In most cases, an employee quits because the working conditions have become so intolerable that they can no longer stand to work for the employer. Although the employee voluntarily quits due to the circumstances, the employee was put in a position where they had no other choice.
When it comes to the employee’s resignation, it is overlooked for legal purposes because the relationship was, in effect, terminated involuntarily by the employer’s behaviour. In these situations, the resignation is treated as a firing.
How to proceed when faced with forced resignation & constructive dismissal?
If the actions of the employer constitute unlawful behaviour or a breach of employment contract, the employee may then have a claim for wrongful constructive dismissal.
When it comes to a breach of contract, it may not be just one incident that causes it. Often, there is a pattern of behaviour or incidents that, when taken as a whole, amount to a breach of employment contract.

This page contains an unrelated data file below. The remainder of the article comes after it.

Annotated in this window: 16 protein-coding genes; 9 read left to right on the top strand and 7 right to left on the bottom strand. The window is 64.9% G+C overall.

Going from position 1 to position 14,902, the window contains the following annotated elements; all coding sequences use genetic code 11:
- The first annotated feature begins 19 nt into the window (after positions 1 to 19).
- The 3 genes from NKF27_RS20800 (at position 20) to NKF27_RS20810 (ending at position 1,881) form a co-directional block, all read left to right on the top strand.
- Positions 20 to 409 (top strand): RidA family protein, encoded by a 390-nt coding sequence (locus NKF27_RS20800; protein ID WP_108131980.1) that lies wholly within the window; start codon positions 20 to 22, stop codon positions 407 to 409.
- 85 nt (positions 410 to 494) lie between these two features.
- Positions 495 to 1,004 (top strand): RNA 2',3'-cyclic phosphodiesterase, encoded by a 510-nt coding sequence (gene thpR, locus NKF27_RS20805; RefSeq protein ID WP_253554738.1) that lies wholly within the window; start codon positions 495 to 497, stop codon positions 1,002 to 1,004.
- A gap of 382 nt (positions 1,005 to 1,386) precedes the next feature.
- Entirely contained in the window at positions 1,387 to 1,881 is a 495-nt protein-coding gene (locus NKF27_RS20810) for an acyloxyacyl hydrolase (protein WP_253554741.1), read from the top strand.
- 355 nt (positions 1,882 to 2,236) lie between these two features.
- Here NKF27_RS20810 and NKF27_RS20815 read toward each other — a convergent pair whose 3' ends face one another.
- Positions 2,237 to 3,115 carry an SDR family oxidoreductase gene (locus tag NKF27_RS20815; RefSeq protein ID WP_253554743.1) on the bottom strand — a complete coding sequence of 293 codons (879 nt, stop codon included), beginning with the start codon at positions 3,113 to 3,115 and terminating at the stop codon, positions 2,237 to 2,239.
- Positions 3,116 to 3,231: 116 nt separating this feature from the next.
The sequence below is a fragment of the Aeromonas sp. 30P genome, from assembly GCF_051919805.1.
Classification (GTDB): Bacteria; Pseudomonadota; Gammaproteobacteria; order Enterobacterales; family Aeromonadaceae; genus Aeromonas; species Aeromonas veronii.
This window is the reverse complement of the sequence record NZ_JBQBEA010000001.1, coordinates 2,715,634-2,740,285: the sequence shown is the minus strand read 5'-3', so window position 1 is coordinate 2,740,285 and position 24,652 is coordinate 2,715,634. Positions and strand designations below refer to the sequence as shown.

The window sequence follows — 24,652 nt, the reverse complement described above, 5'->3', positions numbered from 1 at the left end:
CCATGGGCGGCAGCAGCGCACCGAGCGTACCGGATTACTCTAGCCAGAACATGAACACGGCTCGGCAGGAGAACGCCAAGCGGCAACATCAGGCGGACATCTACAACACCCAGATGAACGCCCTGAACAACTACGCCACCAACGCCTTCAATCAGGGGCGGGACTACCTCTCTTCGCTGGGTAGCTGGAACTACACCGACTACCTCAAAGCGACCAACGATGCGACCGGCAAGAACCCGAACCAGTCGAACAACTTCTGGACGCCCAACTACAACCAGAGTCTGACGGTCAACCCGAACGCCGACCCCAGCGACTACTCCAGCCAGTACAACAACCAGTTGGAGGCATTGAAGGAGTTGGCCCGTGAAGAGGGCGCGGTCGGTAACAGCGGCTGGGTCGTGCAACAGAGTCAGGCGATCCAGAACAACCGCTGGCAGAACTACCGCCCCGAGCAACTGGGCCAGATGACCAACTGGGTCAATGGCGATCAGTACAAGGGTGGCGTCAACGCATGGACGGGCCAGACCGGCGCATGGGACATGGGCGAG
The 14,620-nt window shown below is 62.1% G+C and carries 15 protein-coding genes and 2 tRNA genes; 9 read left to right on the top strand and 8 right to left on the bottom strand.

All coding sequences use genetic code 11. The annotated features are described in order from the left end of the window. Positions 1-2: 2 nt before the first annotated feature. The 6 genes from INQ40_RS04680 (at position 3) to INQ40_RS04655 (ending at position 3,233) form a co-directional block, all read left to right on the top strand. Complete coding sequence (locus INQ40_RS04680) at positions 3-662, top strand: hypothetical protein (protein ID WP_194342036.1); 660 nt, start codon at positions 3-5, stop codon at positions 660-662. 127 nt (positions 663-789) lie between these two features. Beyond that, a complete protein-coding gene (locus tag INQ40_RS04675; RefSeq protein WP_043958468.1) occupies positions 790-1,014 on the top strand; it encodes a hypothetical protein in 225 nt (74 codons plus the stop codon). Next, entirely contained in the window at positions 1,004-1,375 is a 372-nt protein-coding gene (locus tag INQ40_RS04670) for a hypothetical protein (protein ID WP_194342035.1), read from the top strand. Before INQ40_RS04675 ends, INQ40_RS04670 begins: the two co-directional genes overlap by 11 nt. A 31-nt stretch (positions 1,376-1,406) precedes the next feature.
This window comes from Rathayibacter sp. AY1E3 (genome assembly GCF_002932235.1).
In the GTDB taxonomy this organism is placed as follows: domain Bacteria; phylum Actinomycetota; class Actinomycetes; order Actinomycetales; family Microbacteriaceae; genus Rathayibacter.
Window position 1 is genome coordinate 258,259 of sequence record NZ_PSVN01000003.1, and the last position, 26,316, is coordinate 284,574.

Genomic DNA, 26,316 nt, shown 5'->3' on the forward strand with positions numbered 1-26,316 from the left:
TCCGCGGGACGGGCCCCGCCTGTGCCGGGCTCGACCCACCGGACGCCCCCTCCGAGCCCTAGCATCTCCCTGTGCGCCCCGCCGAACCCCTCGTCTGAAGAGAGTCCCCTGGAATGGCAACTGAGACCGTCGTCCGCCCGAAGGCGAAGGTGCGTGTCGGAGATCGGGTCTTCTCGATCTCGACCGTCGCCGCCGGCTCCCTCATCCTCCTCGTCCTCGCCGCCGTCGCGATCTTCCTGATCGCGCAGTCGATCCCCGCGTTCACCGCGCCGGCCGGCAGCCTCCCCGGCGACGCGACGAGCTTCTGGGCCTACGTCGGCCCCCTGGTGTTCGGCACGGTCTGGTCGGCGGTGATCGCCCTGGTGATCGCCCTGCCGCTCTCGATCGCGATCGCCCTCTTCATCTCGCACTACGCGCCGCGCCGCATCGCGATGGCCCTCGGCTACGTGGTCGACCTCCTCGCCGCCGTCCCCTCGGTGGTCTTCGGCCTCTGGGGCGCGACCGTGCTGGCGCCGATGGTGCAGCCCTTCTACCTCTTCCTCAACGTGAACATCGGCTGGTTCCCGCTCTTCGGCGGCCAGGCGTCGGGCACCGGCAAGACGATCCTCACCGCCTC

If the case involves a pattern of behaviours, the “final straw” for the employee that leads them to resign must be related back to previous acts of misconduct. When all the acts add together, there is a strong case for wrongful or constructive dismissal.
Constructive Dismissal Relocation, Stress, Harassment and other Examples of Forced Resignation Claims
Below are examples of breaches of contract that can entitle an employee to make a claim, drawn from constructive dismissal case law precedents. There is a wide range of contract breaches and they can vary from industry to industry.